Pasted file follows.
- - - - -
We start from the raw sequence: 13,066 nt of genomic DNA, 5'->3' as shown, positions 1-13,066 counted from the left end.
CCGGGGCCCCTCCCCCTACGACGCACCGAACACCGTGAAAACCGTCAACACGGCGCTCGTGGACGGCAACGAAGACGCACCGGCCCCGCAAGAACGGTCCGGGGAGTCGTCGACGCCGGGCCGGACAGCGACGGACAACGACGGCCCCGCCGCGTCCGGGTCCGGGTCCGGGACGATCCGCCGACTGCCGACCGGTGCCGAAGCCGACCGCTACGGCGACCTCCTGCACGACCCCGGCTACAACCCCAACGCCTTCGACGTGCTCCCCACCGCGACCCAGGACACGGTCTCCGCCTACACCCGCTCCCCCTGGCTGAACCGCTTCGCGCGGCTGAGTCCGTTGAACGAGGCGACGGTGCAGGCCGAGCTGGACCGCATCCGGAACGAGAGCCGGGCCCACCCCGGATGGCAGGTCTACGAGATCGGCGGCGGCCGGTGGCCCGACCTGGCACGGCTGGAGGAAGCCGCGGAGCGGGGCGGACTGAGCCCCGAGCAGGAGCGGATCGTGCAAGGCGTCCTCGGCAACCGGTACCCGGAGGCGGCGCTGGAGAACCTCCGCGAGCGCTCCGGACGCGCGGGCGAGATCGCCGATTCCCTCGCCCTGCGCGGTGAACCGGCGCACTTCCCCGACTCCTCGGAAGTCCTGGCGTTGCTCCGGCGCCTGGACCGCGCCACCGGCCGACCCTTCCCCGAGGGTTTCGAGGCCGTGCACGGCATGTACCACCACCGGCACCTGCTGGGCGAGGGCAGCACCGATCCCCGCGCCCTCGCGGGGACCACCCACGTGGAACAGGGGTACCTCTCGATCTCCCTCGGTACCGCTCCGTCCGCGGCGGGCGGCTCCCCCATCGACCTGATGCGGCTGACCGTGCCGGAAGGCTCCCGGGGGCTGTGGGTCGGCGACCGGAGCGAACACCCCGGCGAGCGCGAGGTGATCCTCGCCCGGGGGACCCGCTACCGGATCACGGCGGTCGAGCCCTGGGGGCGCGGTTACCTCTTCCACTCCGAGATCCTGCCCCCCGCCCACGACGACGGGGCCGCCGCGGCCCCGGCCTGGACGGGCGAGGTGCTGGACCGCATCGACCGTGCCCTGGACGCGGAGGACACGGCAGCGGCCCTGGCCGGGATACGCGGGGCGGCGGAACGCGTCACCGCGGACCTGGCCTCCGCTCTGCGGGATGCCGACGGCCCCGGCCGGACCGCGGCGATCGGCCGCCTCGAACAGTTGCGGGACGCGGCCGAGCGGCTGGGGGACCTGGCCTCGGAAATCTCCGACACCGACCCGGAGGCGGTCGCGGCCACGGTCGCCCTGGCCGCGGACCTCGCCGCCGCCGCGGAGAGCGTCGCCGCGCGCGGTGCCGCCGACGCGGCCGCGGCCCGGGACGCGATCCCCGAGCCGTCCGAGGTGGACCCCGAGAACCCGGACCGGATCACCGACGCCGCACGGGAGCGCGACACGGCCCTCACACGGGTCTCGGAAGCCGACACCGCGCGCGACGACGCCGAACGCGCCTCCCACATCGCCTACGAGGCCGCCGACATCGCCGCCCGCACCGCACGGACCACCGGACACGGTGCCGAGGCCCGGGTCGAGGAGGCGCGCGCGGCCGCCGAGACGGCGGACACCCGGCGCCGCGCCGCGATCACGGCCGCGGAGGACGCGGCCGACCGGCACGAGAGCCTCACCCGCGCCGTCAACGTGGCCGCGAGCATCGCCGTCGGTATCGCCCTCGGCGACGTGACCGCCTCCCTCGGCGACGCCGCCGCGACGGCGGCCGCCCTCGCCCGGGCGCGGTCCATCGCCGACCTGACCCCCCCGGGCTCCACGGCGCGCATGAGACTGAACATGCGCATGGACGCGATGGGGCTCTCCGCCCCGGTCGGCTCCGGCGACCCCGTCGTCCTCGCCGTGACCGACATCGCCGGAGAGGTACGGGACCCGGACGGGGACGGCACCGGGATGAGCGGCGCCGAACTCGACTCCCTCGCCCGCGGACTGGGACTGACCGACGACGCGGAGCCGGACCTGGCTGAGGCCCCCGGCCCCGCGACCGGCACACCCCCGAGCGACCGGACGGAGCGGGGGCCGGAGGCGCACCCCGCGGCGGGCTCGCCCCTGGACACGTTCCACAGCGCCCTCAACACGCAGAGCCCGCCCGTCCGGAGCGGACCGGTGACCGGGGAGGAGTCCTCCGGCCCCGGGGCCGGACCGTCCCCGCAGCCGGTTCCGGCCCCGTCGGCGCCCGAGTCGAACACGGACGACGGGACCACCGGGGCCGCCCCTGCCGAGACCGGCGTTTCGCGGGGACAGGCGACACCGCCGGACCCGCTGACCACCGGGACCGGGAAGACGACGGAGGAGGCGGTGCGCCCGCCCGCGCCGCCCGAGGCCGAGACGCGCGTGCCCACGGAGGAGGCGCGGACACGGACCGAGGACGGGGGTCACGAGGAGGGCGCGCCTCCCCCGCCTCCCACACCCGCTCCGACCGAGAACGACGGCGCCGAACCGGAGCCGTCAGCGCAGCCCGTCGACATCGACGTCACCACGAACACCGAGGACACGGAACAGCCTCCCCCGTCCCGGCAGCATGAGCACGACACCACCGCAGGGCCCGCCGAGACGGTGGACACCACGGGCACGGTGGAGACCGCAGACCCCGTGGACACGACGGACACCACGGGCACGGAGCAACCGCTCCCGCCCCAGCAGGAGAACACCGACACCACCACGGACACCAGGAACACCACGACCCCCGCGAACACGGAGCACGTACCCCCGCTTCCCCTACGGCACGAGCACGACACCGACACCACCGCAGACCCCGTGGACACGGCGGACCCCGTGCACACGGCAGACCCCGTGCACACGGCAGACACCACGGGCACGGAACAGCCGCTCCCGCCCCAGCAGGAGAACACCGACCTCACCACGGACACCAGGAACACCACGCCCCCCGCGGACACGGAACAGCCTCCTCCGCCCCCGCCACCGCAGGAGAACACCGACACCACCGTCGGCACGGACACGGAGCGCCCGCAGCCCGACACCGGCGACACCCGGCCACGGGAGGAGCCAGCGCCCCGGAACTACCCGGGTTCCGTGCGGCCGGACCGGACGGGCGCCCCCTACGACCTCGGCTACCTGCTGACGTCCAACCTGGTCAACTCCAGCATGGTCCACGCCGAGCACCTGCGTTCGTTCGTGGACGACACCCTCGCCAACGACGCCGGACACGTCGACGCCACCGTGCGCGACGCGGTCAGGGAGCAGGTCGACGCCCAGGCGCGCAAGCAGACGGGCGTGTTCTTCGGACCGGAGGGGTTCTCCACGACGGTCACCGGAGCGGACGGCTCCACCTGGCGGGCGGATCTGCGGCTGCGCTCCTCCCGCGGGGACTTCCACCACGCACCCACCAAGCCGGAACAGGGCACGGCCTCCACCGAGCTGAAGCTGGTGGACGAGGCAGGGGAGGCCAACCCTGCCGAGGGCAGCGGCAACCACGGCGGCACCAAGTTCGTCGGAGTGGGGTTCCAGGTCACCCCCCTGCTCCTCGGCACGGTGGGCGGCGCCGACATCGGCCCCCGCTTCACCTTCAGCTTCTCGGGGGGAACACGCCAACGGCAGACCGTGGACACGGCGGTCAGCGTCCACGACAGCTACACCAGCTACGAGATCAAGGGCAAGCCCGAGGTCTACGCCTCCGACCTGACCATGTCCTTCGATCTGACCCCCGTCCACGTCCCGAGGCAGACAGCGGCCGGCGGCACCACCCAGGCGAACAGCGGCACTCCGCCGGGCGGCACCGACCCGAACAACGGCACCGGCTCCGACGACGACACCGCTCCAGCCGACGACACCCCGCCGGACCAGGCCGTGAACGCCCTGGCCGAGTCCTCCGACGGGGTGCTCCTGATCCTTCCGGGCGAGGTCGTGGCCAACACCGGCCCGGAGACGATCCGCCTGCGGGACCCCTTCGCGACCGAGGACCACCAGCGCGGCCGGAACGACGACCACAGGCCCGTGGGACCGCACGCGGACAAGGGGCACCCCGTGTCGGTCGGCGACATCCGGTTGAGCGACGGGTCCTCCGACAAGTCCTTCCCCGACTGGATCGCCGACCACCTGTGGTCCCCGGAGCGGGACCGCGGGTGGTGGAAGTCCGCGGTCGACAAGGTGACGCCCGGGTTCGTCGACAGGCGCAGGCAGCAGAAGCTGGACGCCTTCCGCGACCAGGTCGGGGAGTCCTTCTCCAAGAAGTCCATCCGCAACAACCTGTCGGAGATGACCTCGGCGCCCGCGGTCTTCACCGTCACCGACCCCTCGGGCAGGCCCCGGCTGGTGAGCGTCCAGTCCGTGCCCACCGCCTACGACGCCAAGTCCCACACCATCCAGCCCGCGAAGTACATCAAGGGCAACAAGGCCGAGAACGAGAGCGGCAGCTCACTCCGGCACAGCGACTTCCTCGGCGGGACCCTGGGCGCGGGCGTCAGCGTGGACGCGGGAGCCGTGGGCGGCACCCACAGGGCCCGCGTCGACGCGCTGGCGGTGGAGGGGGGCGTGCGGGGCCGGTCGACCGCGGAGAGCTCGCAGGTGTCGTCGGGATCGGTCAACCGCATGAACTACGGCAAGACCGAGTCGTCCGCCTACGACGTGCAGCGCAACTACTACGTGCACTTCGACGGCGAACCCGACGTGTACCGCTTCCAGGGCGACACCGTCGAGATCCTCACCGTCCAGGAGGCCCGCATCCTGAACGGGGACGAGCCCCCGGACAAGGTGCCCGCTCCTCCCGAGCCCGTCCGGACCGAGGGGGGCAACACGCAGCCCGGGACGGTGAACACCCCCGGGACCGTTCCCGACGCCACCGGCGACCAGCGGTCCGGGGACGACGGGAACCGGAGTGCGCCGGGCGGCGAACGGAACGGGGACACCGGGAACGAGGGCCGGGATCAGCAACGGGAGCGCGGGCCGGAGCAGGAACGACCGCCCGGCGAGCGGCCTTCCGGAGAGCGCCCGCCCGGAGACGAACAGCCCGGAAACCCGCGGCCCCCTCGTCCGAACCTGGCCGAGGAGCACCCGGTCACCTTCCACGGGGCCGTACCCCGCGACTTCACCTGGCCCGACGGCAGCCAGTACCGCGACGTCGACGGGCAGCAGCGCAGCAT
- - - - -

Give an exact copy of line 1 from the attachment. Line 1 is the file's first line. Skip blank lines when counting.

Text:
We start from the raw sequence: 13,066 nt of genomic DNA, 5'->3' as shown, positions 1-13,066 counted from the left end.